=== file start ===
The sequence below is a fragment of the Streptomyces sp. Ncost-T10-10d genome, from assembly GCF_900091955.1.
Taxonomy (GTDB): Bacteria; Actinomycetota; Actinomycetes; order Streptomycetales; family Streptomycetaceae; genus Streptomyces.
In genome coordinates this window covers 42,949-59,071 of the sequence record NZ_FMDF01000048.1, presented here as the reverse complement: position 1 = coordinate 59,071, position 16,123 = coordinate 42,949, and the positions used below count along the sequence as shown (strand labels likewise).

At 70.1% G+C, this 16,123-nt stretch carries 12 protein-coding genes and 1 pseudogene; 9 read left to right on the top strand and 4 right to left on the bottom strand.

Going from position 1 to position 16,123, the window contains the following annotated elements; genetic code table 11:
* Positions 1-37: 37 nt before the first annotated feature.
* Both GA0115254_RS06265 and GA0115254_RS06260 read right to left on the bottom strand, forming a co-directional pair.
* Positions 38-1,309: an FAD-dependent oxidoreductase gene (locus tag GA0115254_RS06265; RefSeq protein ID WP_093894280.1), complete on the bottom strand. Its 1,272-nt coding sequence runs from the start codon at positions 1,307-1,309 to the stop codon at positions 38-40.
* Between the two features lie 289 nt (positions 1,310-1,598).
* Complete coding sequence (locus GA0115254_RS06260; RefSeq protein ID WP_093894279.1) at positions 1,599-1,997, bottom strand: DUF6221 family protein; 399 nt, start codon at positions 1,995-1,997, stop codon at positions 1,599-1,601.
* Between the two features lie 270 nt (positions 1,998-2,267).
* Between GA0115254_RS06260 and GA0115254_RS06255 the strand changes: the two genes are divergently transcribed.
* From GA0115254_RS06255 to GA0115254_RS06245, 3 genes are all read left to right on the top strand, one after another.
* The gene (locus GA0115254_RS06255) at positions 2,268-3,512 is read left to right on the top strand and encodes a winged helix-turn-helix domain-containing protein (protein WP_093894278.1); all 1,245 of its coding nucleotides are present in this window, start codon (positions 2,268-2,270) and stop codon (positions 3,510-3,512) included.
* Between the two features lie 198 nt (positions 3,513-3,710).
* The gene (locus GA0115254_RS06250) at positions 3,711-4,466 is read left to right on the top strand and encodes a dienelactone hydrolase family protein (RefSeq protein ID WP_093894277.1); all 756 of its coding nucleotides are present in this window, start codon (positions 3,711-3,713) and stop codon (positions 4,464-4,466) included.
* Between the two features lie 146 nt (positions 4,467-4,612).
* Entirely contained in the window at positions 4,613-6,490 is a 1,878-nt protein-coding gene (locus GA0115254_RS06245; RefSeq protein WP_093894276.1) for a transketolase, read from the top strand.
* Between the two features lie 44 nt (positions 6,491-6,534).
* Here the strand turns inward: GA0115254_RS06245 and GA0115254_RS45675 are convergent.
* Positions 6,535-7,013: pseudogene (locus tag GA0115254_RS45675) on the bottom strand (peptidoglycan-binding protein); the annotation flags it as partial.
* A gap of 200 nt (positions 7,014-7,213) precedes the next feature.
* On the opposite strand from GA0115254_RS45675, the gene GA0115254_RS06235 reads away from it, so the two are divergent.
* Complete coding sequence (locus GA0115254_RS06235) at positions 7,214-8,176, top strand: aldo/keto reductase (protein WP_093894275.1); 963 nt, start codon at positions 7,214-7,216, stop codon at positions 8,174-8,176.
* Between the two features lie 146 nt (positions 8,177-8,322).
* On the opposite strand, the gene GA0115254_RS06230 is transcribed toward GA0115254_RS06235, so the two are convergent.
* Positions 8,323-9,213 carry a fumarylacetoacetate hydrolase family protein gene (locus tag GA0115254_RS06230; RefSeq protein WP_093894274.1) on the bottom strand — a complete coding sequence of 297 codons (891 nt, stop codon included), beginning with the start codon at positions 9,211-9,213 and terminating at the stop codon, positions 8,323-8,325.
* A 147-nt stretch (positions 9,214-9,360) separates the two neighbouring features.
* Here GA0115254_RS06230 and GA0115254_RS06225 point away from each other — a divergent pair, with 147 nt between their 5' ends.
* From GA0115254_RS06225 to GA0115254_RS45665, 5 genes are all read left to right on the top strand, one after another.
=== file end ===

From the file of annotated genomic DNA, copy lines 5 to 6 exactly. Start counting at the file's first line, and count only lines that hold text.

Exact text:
Going from position 1 to position 16,123, the window contains the following annotated elements; genetic code table 11:
* Positions 1-37: 37 nt before the first annotated feature.